Ephron wrote the screenplay for the 1986 film and due to her divorce decree, she had to make sure the character filling for Bernstein (called “Mark Feldman” as a maybe-nod to Mark Felt. The real “Deep Throat” source for Watergate) had to be portrayed as not a jerk. Nichols and Jack Nicholson (who played the Mark Feldman part) were a part of the divorce negotiations. 

Meryl Streep gives an amazing performance as “Rachel Samstat” who loves her husband even though he is having an affair while she is in her second trimester. It’s frustrating to hear her character lose her voice in this translation--but we will talk ALL about that in this episode plus the awful reviews some male critics gave the film. 

Mostly we talk about the wonderful Norah Ephron and why she is one of the wisest, funniest, and most romantic writers of her generation.

So, between the novel and the movie--which did we prefer? (Honestly, it is not going to even be close but have a listen anyway!) 

In this ep the Margos discuss:

Clips used:

  • Rachel has a hallucination
  • Heartburn trailer
  • Rachel confronts Mark about his cheating 
  • Rachel hits Mark in the face with a pie
  • Music: Coming Around Again by Carly Simon

Book Vs Movie is part of the Frolic Podcast Network. Find more podcasts you will love Frolic.Media/podcasts

Join our Patreon page to help support the show! https://www.patreon.com/bookversusmovie 

Book Vs. Movie podcast https://www.facebook.com/bookversusmovie/

Twitter @bookversusmovie www.bookversusmovie.com

Email us at bookversusmoviepodcast@gmail.com

Brought to you by Audible.com You can sign up for a FREE 30-day trial here http://www.audible.com/?source_code=PDTGBPD060314004R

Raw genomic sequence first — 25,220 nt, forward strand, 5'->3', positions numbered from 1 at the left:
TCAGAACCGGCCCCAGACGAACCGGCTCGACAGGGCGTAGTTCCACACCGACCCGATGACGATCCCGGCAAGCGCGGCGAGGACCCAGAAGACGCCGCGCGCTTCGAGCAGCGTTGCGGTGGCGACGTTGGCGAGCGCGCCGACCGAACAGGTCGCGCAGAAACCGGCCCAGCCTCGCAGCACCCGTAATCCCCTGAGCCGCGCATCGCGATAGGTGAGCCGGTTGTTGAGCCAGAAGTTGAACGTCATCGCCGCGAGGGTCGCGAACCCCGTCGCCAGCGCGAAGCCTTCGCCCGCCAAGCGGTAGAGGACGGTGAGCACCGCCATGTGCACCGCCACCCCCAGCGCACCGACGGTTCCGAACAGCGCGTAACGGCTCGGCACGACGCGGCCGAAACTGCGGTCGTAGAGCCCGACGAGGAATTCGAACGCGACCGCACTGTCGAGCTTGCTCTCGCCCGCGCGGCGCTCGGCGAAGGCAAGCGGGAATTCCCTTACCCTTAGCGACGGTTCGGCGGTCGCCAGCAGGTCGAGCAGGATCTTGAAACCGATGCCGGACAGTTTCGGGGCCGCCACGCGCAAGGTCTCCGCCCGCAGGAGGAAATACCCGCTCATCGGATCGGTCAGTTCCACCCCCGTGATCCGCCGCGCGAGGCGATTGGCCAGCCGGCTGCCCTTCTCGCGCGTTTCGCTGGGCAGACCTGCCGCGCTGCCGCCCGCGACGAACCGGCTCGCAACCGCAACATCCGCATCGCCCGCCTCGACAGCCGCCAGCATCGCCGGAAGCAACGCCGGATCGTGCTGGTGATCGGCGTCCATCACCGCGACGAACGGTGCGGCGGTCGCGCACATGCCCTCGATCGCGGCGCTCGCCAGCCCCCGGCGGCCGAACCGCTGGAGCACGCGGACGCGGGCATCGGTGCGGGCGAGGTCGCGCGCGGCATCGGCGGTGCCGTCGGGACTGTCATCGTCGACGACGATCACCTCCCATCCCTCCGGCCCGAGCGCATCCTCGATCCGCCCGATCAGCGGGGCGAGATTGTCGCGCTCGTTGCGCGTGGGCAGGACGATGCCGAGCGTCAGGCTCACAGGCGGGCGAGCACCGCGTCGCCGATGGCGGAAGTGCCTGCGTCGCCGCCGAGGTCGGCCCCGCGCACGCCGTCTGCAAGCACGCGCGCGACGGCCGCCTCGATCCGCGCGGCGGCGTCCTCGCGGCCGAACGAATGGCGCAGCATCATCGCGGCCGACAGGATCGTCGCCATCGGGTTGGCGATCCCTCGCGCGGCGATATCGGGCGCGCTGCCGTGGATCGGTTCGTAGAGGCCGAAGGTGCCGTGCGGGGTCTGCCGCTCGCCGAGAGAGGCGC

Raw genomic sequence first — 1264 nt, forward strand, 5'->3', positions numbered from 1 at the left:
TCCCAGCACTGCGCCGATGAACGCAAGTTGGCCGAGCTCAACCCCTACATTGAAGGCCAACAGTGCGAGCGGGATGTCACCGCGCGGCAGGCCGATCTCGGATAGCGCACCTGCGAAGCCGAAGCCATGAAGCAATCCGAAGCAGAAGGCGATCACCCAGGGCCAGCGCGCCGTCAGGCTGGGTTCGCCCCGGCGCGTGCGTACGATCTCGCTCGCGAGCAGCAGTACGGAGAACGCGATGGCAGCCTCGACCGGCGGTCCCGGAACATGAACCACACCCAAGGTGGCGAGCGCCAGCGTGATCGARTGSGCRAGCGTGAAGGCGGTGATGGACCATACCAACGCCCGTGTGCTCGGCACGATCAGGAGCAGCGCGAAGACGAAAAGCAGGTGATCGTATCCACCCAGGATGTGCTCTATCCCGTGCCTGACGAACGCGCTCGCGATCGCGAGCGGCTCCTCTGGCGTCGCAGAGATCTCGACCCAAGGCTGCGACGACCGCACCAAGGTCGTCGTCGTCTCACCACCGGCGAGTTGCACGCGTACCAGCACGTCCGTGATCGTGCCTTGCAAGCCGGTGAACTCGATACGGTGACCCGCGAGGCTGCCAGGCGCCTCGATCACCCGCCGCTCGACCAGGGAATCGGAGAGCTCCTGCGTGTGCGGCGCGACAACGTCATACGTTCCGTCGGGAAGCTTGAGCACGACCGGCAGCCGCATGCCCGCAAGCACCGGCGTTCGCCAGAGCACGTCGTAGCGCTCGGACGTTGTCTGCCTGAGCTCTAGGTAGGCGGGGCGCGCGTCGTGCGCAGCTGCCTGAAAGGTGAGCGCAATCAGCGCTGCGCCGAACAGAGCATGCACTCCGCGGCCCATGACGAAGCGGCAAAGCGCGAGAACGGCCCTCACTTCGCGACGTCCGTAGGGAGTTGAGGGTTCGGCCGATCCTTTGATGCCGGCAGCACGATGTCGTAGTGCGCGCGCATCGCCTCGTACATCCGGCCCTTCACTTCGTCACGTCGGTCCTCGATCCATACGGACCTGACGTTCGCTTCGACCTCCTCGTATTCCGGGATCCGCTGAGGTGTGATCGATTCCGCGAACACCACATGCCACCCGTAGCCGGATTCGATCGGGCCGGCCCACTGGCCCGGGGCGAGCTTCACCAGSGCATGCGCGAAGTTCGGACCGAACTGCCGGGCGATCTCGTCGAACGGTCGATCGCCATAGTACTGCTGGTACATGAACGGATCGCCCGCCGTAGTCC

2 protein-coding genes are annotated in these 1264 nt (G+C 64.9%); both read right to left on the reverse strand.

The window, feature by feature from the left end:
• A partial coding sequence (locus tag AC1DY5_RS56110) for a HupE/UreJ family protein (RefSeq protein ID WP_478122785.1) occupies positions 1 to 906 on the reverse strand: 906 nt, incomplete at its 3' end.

Margo D. @BrooklynFitChik www.brooklynfitchick.com brooklynfitchick@gmail.com

Margo P. @ShesNachoMama https://coloniabook.weebly.com/ 

Our logo was designed by Madeleine Gainey/Studio 39 Marketing Follow on Instagram @Studio39Marketing & @musicalmadeleine 





Aug 10, 2021

Book Vs Movie: “Almost Famous”

Based on several articles by Cameron Crowe in Rolling Stone Vs the 2000 film 

In 1973, writer Cameron Crowe was just your ordinary 16-year-old on the road with The Allman Brothers writing a cover story about the band’s troubles and successes while going on the road. The resulting article came out in December 1973 and changed his life becoming a well-respected journalist who covered the biggest bands of the 70s including Led Zeppelin, The Who, and The Eagles all before he was old enough to have a driver’s license. 

Years later, he would spend a year undercover as a high school student at Clairmont High School in San Diego to write Fast Times at Ridgemont High  (it would become his first screenplay as well.) Later films of his include Say Anything, Jerry Maguire, and Singles but the film that most closely resembles his life is Almost Famous

The story of William Miller (played by newcomer Patrick Fugit) a teenager who gets the assignment of his dreams--to write about the new band “Stillwater” for Rolling Stone magazine. Along the way, he befriends “Band-Aids” who are NOT groupies but rather muses for their favorite musicians. Led by 16-year-old Penny Lane (Kate Hudson in an Academy Award-nominated performance) she follows lead guitarist Russell Hammond (Billy Crudup) on the road and teaches William how to live life as if there were no tomorrow. 

The movie is filled with rock-n-roll tropes such as greedy managers, awful promoters (Marc Maron’s “lock the gates!” intro on the WTF podcast comes from this movie,) sex, drugs, and misogyny abound. There is also a great deal of heart and warmth here with Frances McDormand playing William’s tough but loving mother. Zooey Deschanel plays his stewardess sister who is running away to find herself in the early 1970s. 

The film was a big hit for all involved and the budget for the soundtrack (which includes more classic rock classics than can seem bearable) was reportedly $3 million. Crowe won an Academy Award for his screenplay and Hudson became the movie Rom-Com queen for the next 20 years. 

There has been controversy, however, with THE ultimate groupie (no shame in her game!) Pamela Des Barres is NOT consulted even though she wrote the seminal work on fandom I’m With the Band. And by the way, aren’t they a little young to be on the road? 

So, between the original Cameron Crow articles and the movie--which did we prefer? Have a listen and find out!